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China’s primates could disappear by end of this century, study warns

25 / 09 / 2018, Mongabaycom News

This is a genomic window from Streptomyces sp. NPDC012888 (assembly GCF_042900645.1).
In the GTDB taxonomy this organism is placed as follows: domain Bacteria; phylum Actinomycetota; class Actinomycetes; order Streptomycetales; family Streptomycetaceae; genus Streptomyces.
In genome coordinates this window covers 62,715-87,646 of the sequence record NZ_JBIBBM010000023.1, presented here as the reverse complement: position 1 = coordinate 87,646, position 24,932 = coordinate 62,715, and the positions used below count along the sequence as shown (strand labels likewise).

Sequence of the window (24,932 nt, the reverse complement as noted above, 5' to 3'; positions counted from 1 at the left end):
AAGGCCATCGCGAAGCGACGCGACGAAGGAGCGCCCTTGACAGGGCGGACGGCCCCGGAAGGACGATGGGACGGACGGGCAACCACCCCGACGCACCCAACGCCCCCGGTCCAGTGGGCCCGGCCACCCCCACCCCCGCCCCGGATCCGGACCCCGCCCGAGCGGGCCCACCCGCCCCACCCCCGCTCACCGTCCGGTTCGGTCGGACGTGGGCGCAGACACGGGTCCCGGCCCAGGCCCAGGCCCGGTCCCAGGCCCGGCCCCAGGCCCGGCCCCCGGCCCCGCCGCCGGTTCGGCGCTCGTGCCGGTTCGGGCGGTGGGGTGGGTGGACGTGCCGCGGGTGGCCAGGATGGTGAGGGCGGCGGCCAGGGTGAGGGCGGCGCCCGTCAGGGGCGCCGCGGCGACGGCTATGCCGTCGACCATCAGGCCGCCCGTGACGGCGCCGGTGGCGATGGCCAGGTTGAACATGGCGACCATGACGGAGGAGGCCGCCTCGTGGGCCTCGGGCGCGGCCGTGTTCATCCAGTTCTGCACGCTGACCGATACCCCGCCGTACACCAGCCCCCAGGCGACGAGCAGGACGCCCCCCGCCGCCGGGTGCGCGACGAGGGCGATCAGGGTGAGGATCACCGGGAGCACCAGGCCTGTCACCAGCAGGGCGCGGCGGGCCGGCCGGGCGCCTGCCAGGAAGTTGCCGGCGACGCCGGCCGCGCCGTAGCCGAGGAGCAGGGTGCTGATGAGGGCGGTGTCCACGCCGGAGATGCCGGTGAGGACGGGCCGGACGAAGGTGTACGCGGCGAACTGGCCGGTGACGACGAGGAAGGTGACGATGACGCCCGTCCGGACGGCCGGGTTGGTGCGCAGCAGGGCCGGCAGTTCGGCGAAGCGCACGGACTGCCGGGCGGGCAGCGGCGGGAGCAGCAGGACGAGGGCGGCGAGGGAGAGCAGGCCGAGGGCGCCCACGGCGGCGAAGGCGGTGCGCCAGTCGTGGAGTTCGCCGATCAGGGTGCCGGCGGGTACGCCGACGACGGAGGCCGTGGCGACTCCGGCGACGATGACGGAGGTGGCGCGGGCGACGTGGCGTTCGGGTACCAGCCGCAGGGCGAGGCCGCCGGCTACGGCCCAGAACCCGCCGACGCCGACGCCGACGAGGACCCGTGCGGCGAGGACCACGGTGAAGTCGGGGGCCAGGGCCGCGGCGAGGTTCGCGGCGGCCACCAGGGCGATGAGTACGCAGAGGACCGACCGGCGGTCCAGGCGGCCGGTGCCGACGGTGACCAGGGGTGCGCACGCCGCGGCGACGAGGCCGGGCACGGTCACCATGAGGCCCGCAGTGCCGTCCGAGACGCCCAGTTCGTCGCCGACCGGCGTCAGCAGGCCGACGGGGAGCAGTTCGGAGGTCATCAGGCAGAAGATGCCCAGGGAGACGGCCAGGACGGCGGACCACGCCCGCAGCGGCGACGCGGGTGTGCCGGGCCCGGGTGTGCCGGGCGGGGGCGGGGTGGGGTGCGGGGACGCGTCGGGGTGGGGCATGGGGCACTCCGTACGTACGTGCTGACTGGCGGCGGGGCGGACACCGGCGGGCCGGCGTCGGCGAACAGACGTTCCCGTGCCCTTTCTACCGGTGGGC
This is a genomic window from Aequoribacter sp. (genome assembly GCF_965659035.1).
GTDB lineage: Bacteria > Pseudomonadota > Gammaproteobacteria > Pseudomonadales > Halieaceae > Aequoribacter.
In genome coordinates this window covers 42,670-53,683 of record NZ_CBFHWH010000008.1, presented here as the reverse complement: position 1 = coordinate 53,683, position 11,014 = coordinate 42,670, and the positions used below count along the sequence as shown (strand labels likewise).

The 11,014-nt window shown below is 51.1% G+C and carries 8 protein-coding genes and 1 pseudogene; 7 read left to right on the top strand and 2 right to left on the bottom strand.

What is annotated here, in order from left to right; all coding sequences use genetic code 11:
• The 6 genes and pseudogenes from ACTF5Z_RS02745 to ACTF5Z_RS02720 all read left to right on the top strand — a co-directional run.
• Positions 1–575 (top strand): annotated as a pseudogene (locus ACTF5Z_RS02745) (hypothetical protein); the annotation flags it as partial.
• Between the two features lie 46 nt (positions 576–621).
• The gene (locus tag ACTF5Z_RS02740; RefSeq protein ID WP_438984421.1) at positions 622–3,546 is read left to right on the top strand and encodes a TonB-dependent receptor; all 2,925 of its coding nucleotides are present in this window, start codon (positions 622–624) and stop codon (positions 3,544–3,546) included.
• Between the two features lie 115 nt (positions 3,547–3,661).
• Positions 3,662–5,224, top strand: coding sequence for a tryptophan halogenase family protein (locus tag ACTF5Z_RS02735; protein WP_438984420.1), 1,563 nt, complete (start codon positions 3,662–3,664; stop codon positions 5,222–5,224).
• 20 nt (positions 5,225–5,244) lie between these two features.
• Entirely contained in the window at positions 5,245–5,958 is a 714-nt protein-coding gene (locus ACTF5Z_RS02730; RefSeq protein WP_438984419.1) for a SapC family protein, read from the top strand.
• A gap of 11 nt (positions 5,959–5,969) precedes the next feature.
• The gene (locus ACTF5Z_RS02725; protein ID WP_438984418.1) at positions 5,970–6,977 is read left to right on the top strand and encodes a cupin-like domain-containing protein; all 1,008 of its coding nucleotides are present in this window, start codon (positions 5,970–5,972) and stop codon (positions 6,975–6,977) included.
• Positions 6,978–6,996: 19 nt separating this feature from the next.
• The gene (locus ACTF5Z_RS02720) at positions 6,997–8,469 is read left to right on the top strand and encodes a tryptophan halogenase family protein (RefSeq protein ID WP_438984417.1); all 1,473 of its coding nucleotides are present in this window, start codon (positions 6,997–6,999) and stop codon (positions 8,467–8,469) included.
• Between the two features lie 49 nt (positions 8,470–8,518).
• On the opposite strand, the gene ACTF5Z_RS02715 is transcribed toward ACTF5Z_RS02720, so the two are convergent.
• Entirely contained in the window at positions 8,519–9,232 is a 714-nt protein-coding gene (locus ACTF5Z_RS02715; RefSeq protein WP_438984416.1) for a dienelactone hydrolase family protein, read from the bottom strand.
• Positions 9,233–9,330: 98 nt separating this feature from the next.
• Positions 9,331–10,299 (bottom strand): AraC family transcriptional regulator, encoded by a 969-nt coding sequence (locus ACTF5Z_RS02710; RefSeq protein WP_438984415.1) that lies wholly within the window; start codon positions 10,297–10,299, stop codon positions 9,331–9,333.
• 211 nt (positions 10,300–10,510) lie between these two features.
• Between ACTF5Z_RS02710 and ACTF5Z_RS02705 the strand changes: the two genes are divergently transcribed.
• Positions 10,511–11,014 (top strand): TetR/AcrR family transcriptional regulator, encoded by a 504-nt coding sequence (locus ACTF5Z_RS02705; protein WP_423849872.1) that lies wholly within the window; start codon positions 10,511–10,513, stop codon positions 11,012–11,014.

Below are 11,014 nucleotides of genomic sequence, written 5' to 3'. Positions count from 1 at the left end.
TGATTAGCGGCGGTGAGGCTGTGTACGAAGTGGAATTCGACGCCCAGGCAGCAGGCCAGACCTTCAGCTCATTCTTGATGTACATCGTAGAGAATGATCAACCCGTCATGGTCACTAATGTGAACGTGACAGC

Most primates in China could be wiped out by the end of this century, a new study warns. China is the second-most primate-rich country in Asia, with 25 known species of non-human primates, including lorises, macaques, langurs, snub-nosed monkeys, and gibbons. Since the 1950s, though, primate populations have declined drastically, largely due to clearing of large tracts of forests for farmland and plantations; industry; roads, railways and other infrastructure; and urbanization. In this rapidly changing landscape, China’s primates are struggling to survive. Some 80 percent of China’s primates are currently listed as threatened (either vulnerable, endangered or critically endangered) on the IUCN Red List, researchers report in the study in Biodiversity and Conservation, which reviewed the status of China’s primates. Of the 25 primate species, 15 to 18 have fewer than 3,000 individuals surviving in the wild. Two species of gibbons, the northern white-cheeked gibbon (Nomascus leucogenys) and the white-handed gibbon (Hylobates lar yunnanensis), have disappeared from China in just the past two decades. While the two gibbon species are present in other parts of Asia, their status is dire: they are listed as endangered (white-handed gibbon) or critically endangered (northern white-cheeked gibbon) on the IUCN Red List. “Such gloomy profiles actually did not surprise me — given I grew up in the countryside of China, engaged with zoology of the region for years and witnessed the procedures of environment damages,” co-author Ruliang Pan, an adjunct senior research fellow at the University of Western Australia, told Mongabay in an email. “My biggest concern, perhaps…

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